Visiting Glacier National Park

Seasons, Fees, Permits & Reservations

Glacier National Park is open all year, but seasonal weather has a strong impact on what services and activities are available to visitors. Snow is a constant consideration for travelers and park rangers alike. But while snowfall does lead to road closures, especially along the alpine sections of Going-to-the-Sun Road, portions of the park’s main thoroughfare remain open year-round.

Popular winter activities include snowshoeing and cross-country skiing, while backpacking and hiking are a major draw during the summer. Fall colors set against the park’s dramatic peaks make for excellent photo opportunities.

Standard entrance fees vary by season. Entry for automobiles is $25 in the summer (May 1 – October 31) and $15 in the winter (November 1 – April 30). Single-entry fees for individuals arriving on foot, bike or motorcycle are $12 and $10 in the summer and winter, respectively. The fee is good for seven consecutive days. Check the park’s website for additional information on special rates and fee-free days.

Permits are required for weddings and filming in Glacier National Park. Backcountry permits are required for all overnight stays in the park’s wilderness. Most campgrounds in the park are available on a first-come, first-serve basis, but reservations can be made at Fish Creek, St. Mary and Apgar group campsites.

Red Jammer Bus @ Lake McDonald Lodge: Montana

Going-to-the-Sun Road

As far as scenic drives go, a tour of the 50-mile long Going-to-the-Sun Road is Glacier National Park’s prime attraction. It is the only road in America to hold the dual distinction of being both a National Historic Landmark and a National Civil Engineering Landmark. Maintenance on the road is nearly continual, so it is important to check current conditions to account for any construction or weather-related delays.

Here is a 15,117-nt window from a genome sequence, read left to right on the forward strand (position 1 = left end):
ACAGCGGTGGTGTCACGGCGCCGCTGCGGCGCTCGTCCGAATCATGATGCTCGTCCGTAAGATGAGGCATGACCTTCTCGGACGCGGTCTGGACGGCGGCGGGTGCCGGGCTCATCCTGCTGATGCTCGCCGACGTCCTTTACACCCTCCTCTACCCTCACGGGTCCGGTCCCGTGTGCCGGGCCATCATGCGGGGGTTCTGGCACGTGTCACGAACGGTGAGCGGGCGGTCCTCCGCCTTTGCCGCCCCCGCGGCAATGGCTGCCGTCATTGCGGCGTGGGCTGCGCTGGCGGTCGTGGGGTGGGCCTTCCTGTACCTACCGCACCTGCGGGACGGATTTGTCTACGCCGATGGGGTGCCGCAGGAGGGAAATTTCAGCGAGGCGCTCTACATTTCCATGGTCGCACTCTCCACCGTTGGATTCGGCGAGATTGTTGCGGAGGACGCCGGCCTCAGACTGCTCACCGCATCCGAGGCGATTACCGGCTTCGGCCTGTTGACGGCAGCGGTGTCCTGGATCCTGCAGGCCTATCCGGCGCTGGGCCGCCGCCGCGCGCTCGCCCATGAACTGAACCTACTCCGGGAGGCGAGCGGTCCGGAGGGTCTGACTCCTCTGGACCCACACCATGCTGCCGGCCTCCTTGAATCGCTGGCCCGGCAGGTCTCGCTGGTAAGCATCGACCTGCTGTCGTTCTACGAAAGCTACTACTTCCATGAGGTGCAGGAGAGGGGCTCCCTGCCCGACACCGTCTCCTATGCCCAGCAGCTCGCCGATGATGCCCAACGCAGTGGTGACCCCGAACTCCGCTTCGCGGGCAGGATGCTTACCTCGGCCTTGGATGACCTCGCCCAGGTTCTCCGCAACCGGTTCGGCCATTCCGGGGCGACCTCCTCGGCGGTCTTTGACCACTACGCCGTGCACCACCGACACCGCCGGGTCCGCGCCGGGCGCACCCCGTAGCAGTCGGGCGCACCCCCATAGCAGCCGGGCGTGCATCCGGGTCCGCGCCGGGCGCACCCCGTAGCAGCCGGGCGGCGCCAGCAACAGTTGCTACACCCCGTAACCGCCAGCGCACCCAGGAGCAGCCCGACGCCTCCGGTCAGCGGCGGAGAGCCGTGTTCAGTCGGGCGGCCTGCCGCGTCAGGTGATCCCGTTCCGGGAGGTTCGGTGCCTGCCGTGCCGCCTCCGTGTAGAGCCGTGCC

The views of mountains and valleys from the road are second-to-none, but its narrow sections might make driving it somewhat of an unnerving experience for RV owners. Fortunately, shuttle buses provide an more relaxed, environmentally friendly touring option during summer months. Buses are free and allow visitors to hop on or off anywhere along its route, including the ever-popular idyllic meadows of Logan Pass.

North Fork

This less-visited part of Glacier National Park is serviced by bumpy dirt roads that can slow down your travel time, but if you’re looking for car-accessible peace and quiet, this is the place to go. The Bowman Lake campground is one of the park’s most remote frontcountry sites, and is a popular spot for fishing and canoeing. Lack of amenities makes for a more self-reliant outdoor experience. The region offers a variety of easy-to-moderate trails to hike but getting to the trailhead is often a trek in its own right.

Lake McDonald

Carved by glaciers during the last ice age, Lake McDonald sits in a broad, U-shaped valley replete with stunning views of snow-capped mountains and resplendent waterfalls. It’s also home to the historic Lake McDonald Lodge, one of the park’s surviving turn-of-the-century chalets. Built in 1914, the lodge retains a lot of its rustic style, offering lakefront dining and a charming wooden verandah. The Lake McDonald area hosts a variety of ranger-led activities, as well as guided hiking and backpacking trips. Day hikes to Avalanche Lake and along the Trail of Cedars are popular excursions.